The Independent newspaper recently reported the British Broadcasting Corporation is designing a television program in which unemployed and low paid workers will compete against each other, The Hunger Games style, for cash prizes. The newspaper report is one of several recent things that have got me thinking about how aspects of dystopian cinema are bleeding into real life.
Five years have passed since an Aboriginal voice was at the centre of exhibitions of Aboriginal and Torres Strait Islander art and ceremonial practice at the NGV, when Yamatji curator Stephen Gilchrist worked at the gallery (2005-10). He recently wrote about the potential strength of an art institution when Indigenous perspectives inform the way it operates, going beyond ‘us vs them’ scenarios to create ‘culturally resonant’ spaces that can attract and interest multiethnic Australian audiences.
Because the player’s protagonist character is male, players interact with the simulated world as a man. Women in the game insult the protagonist’s appearance, and men either threaten to attack him, or make sexist jokes and comments expecting his support. This is where the problems of the game begin, but it’s also the start of their solution. GTA VI needs a female protagonist. But what sort of character could she be?
Ultimately, it is the public that takes up the slack of a low minimum wage. A report from the Centre for Labor Research and Education found low wages paid by businesses are costing taxpayers in the United States nearly $153 billion a year. After decades of wage cuts and health benefit rollbacks, more than half of all state and federal spending on public assistance programs is going to working families to meet basic needs.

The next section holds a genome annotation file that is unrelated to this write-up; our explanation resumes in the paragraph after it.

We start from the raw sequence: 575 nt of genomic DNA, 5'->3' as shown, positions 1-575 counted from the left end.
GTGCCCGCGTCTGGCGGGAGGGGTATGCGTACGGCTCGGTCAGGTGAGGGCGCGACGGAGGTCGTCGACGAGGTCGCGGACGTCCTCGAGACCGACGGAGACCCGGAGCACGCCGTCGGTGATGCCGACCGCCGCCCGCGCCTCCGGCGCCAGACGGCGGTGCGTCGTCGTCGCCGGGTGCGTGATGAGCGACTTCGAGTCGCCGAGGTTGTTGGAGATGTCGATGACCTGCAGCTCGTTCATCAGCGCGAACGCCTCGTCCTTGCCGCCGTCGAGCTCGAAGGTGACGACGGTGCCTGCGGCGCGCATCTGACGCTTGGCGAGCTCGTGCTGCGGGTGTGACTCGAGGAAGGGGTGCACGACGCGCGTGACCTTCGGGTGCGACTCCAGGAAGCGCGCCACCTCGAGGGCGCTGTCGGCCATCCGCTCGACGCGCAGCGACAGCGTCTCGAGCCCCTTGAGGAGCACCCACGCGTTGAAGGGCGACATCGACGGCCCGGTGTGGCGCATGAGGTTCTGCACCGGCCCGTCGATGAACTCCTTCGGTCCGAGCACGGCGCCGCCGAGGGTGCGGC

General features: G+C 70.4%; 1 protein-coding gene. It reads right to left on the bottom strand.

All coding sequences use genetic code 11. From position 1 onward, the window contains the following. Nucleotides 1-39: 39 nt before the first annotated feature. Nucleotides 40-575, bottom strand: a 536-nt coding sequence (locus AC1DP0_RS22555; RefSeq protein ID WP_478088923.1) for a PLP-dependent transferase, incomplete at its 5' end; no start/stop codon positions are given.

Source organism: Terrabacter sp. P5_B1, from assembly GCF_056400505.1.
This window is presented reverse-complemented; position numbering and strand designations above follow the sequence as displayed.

For the last year or more, history has raced ahead in Greece. The impressive victory of the ‘No’ campaign in yesterday’s referendum is the latest significant moment. Forged in the shadow of a banking crisis, with Europe’s political establishment against them, around 60% of Greek voters reaffirmed once more their anti-austerity stance.
This is a picture of my mother. It was taken in 1944 in Santo Spirito, Italy, when she was working at New Zealand army headquarters. During the Second World War, the role of women was changing. They began to do work previously done by men – in education, in health, in factories, in transport and on the land. These women often became more independent as their experiences took them beyond the world of their mothers. As the Irish poet Seamus Heaney said, ‘in a life the nucleus stays the same but with any luck the circumference moves out’.
‘I think it would also be fair to say that we should have made more of a fuss at the time.’ It was April 2015. In a brightly lit Australian National University lecture theatre, Seven West Media’s Bridget Fair was lamenting the passage of a terrorism law. Depending on how you count such things, it was either the sixty-fifth or sixty-sixth anti-terror law passed by Australia’s parliament since 2001. This one had far-reaching implications. Among other things, it criminalised the conduct of journalism.
Was it an hour, this premiere episode? It felt unending, progressively folding in on itself like an origami of self-seriousness. True Detective season two’s premiere is stodgy and heavy-handed to the point of oafishness. It plays something like an end-of-times prophecy for slow crime; the whole thing is so done that any genuine new entry to the genre feels like a satire. True Detective is its own comedy sketch.